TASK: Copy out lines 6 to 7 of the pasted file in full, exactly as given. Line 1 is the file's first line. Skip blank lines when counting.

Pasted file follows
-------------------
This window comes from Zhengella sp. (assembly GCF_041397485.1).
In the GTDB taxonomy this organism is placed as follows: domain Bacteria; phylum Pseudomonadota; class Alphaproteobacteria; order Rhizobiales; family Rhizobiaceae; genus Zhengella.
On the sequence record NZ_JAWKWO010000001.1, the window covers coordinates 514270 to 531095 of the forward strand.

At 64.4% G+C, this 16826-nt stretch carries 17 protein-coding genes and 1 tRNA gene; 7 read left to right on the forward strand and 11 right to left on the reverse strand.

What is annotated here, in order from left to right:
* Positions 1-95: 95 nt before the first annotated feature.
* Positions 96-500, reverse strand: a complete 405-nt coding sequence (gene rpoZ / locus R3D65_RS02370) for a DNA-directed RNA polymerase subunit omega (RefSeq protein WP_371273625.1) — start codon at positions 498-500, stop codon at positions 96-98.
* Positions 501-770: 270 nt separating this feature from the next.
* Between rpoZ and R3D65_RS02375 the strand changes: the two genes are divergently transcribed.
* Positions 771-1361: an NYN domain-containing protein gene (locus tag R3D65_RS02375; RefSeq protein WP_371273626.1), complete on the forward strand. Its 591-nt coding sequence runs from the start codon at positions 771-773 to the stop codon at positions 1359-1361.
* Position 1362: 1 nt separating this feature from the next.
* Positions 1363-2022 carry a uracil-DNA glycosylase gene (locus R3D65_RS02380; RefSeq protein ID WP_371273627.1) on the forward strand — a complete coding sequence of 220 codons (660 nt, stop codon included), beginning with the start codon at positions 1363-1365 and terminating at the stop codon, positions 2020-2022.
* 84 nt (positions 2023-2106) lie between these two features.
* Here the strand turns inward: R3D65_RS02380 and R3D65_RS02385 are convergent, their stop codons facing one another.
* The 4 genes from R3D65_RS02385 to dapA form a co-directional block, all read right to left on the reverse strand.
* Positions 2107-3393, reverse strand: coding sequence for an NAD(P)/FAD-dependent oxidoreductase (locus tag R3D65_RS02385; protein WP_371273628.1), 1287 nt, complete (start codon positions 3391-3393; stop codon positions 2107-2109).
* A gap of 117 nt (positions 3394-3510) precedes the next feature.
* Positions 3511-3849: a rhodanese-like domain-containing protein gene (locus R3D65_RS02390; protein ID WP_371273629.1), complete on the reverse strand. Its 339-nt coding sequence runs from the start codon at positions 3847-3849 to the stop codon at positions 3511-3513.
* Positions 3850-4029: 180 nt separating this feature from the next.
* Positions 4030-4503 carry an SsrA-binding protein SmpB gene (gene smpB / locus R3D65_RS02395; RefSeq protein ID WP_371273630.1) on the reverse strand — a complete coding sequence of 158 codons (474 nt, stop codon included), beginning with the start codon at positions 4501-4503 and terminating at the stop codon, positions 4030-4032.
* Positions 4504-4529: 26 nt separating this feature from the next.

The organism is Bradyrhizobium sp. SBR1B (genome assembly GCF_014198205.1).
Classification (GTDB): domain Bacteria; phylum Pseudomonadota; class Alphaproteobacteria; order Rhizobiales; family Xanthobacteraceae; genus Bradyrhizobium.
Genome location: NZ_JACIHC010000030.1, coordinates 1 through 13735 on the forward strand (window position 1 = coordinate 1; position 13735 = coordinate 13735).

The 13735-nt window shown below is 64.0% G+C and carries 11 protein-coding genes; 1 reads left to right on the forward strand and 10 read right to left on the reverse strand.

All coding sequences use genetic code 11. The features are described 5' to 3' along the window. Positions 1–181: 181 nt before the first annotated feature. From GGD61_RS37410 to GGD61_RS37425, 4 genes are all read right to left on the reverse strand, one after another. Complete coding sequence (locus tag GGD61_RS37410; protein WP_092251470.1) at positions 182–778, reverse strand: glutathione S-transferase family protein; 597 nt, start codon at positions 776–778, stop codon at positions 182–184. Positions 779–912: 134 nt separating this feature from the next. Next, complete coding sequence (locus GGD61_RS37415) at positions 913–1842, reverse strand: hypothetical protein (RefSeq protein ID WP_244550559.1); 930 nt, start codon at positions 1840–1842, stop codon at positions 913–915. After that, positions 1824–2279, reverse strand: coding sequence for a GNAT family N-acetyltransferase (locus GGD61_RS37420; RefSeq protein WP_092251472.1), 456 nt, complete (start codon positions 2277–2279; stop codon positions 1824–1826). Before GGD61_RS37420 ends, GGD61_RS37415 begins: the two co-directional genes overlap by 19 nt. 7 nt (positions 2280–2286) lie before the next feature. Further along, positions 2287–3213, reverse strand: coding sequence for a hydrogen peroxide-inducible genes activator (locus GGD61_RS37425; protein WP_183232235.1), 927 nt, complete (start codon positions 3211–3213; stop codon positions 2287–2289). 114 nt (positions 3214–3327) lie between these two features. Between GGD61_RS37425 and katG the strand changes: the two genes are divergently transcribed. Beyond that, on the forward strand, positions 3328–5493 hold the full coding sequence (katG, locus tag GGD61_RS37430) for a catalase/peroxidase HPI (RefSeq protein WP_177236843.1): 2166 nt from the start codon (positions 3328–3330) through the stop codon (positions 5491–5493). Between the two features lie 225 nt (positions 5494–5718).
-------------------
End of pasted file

* Positions 1-95: 95 nt before the first annotated feature.
* Positions 96-500, reverse strand: a complete 405-nt coding sequence (gene rpoZ / locus R3D65_RS02370) for a DNA-directed RNA polymerase subunit omega (RefSeq protein WP_371273625.1) — start codon at positions 498-500, stop codon at positions 96-98.